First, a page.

A cell wall is an important and distinct organelle, present in plants, bacteria, algae and fungi. It may also be found in some archaea. It also happens to be a special feature that helps us distinguish a plant cell from an animal cell. Although small in size, the cell wall carries out a number of functions which form the basis of a plant's life process.
In plants, the cell wall is composed of polysaccharides which are complex carbohydrates built from monosaccharides. In simple words, it is composed of cellulose, hemicellulose, pectic polysaccharides, lignin, protein, certain lipids and water. In case of algae, cell walls contain either polysaccharides or a variety of glycoproteins, or both; fungi have a cell wall consisting largely of chitin and other polysaccharides, and the cell walls of bacteria are made of peptidoglycan, which is composed of polysaccharide chains cross-linked by unusual peptides containing D-amino acids.
Cell Wall Functions in Plants
In a plant, the cell wall is formed during cell division itself, when the cell plate is formed between daughter cell nuclei. After its initial formation, the cell plate becomes a primary cell wall, and over a period of time, thickens to form the secondary cell wall. This thickening takes place outside in, causing the lumen to shrink as the cell wall moves from being a primary cell wall to a secondary cell wall. It is widely considered that this thickening takes place by apposition.
Determining Shape, Strength and Support
The cell wall acts as a skeleton and is primarily responsible for maintaining or determining the shape of the cell. The direction and the rate of growth of the cell is also defined by the cell wall.
Along with support, the cell wall is also responsible for providing mechanical strength to the cell. The cell wall is composed of cellulose, which consist of thousands of D-glucose molecules. These molecules are bonded to each other through strong hydrogen bonds which provide rigidity and inflexibility to the cell. This helps a plant to stand upright in spite of not having a skeletal framework.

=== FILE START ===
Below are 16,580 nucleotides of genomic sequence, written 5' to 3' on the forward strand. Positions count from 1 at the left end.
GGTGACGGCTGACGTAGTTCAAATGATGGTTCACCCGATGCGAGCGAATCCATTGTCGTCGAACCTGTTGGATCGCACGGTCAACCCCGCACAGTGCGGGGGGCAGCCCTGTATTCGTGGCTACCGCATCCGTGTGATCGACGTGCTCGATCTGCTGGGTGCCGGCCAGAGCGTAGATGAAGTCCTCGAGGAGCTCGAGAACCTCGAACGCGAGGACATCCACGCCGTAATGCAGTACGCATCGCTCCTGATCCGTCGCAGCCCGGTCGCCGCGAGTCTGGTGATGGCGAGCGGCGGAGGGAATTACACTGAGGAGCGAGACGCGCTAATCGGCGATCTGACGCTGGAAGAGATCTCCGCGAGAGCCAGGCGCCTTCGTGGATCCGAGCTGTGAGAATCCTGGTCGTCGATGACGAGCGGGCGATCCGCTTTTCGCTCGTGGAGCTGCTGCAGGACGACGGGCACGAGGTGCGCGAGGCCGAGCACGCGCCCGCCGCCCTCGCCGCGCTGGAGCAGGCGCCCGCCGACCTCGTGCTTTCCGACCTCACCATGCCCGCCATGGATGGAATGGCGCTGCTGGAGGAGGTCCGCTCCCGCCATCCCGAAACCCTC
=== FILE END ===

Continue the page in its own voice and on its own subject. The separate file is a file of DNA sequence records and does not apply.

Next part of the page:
Controlling Turgor Pressure
Turgor pressure, or turgidity, is defined as the pressure applied by the cell constituents on the cell wall. An important function of the cell wall is to maintain turgor pressure. It is determined by the amount of water present in the vacuoles, which directly correspond to the osmotic pressure. The force is exerted on the cell wall. The cell wall, being inflexible, exerts a force back to the cell. This accounts for the plant rigidity and helps to keep it erect.
However, there needs to be a balance between the pressure exerted on the cell wall and the rigidity of the cell wall, as excess pressure can cause bursting of the cell, while less pressure can make the cell flaccid.
Passage of Substances
Another important cell wall function is related to its semi-permeable nature. It helps regulate the diffusion of material through the apoplast. This feature of the cell wall allows exchange of substances, like small molecules and proteins, in and out of the cell. It also helps in filtering out large molecules. Other important substances, like water and carbon dioxide, are also distributed throughout each plant cell with the help of cell wall to cell wall contact. Thus, one of the functions of the cell wall is maintenance of homeostasis in the cell.
Plants are incapable of moving, thus they need more protection in order to save themselves from any harm. The cell wall is the first line of defense for the cell during an attack from pathogens and microorganisms. Its property of being rigid prevents pathogens and other harmful foreign bodies from entering. It also offers protection against mechanical stress to the cell.
The cell wall is an important reserve of carbohydrates (especially for seeds), which can, in dire situations, be used by the cell for other metabolic purposes.
The cell wall contains oligosaccharins which act as hormones for the cell, as they stimulate the synthesis of ethylene, chitinase and other such enzymes in the cell. The release of these enzymes results in an oxidative burst, producing peroxide, superoxide and other oxygen-related compounds that attack the pathogen and also make the cell wall more rigid and harder to penetrate. Thus, the cell wall is attributed as a source of biologically active signaling molecules.
Cell Wall Functions in Other Organisms
- The cell wall is composed of peptidoglycan and is rigid
- Provides shape to the cell
- Helps to keeps the organelles inside the cell
- Does not let the cell burst due to changes in osmotic pressure
- Acts as a structural barrier
- Determines the pattern of cell growth
- Protects the cell from bursting during changes in osmotic pressure
- Acts as a binding site for enzyme reactions
- Mediates interaction of the cell to other organisms
- Provides strength to the cell
- Helps in the protection of the cell
- Acts as a mediator between the cell and the surroundings
- Being permeable, helps to transfer molecules from one cell to other
- Contains receptor molecules that help in communicating one cell to the other
The cell wall is a special feature of the cell which serves a variety of purposes. Thus, it is imperative to understand the various cell wall functions to truly appreciate the importance of this complex structure.